Native Hedge Plants
on Planting a Native Hedge
native trees and shrubs for hedgerow and woodland planting have been grown
in individual cells so that they can be planted all year round
unlike bare root hedging which can only be planted over winter when they
are dormant. It
also means that they are quick and easy to re-plant and have the
advantage of a healthy undamaged root system. This enables them to
grow away with minimum stress.
They will need to be
planted as soon as possible on receipt and if planted during the summer
months, particular attention must be paid to keeping them well-watered.
- Unpack your hedge plants
immediately on receipt and keep upright.
recommend that your hedge plants are planted straight away for best
not let the plants dry out - keep them moist, but not soaked.
they can't be planted immediately, keep the plants in a sheltered,
cool location preferably in light shade to await planting.
- Decide on whether you
will plant the hedge as a single row or double row.
- Single row hedges
are more economic as you will plant about 4 per metre.
- A double staggered row
creates a thicker, denser hedge and will be more impenetrable once
established, but you will need about 5 plants per metre.
well before planting.
an area for your new hedge by digging a trench at least 30cm (60cm
for double row) wide and turn over the soil to the same depth.
hedgerow species don't need any soil additives, but the addition of
bonemeal does promote root growth.
Ensure that the bonemeal doesn't come into contact with any of the
- Ensure the soil is
well-watered before planting.
actual planting hole should be slightly larger than the rootball in
the cell. Plant a few centimetres deeper than the top of
the soil in the cell. Try
to keep the soil loose around the sides of the planting hole to make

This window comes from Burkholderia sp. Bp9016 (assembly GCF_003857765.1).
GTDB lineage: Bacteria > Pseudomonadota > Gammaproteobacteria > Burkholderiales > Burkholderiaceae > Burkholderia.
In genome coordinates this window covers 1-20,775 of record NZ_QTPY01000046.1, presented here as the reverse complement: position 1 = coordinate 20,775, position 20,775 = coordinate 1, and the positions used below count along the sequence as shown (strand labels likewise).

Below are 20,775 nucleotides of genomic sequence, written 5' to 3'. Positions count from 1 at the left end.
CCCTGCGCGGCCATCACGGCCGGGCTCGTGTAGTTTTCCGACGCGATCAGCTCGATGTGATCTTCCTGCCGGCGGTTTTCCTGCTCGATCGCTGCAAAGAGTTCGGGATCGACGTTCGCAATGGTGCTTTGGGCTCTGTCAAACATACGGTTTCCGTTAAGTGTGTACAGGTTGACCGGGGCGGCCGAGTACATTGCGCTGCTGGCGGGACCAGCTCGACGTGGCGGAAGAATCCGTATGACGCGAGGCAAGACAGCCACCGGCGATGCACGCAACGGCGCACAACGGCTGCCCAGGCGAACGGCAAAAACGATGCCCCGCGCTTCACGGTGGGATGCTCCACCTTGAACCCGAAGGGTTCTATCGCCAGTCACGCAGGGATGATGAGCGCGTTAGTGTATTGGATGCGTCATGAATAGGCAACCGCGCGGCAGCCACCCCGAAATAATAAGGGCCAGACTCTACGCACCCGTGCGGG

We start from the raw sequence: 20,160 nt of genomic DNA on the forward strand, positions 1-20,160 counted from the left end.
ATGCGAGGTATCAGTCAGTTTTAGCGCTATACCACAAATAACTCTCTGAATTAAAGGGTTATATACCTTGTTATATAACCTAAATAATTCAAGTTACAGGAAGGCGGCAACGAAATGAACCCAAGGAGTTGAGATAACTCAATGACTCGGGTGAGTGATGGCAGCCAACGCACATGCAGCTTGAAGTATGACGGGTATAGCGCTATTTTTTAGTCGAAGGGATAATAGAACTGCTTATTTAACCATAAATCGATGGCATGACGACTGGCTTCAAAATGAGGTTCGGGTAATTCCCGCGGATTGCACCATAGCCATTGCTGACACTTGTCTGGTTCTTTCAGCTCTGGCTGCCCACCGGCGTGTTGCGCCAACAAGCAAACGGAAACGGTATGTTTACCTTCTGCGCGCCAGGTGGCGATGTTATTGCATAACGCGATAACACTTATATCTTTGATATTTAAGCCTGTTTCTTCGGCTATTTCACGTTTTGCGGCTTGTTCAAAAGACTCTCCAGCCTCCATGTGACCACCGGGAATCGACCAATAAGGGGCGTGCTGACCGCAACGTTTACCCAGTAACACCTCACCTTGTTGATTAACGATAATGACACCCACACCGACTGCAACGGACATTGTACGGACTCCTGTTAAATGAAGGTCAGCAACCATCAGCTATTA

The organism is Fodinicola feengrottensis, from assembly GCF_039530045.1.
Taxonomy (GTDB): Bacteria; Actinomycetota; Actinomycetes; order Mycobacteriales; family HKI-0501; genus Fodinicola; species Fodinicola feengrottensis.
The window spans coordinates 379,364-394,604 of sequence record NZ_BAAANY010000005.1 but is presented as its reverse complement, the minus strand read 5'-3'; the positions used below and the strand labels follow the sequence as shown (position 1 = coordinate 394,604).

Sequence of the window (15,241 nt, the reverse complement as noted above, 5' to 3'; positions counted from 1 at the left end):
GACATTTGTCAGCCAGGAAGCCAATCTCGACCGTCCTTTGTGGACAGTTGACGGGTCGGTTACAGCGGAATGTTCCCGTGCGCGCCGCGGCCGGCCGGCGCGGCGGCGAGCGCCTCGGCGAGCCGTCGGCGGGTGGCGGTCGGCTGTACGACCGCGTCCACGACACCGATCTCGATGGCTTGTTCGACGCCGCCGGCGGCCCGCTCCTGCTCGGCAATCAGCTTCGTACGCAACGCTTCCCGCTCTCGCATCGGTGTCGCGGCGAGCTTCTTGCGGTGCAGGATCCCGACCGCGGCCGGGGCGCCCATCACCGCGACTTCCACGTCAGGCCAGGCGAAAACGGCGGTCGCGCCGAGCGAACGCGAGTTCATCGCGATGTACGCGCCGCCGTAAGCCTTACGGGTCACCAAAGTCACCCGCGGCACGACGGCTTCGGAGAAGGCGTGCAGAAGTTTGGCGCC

it easier for the roots to grow into the surrounding soil.
the soil down to ensure there are no air pockets where frost could
other vegetation away from the base of the hedge to ensure it gets
plenty of moisture, nutrients and light.
competition from other vegetation by weeding, mulching or spraying
is important in the early years and improves survival and growth
not let the young hedge dry out - keep the roots well watered.
to prevent grazing by wildlife is usually necessary and also
provides a micro climate that encourages early growth. We
Guards on our hedging pages which are suitable.
and Blackthorn should be pruned immediately after planting and the
following season's new growth should be reduced by about half.
deciduous species should be lightly pruned immediately after
planting and then pruned by one third of the new growth the
autumn after planting.
can be left for a full growing season and then the side shoots can
be trimmed, but the main leading shoot should be left until the
hedge reaches the desired height.
best time to prune in subsequent years is in the autumn when the
deciduous trees and shrubs are dormant and you won't disturb any
nesting birds. Cut back hard to encourage the hedge to thicken up.
Native Hedge Collections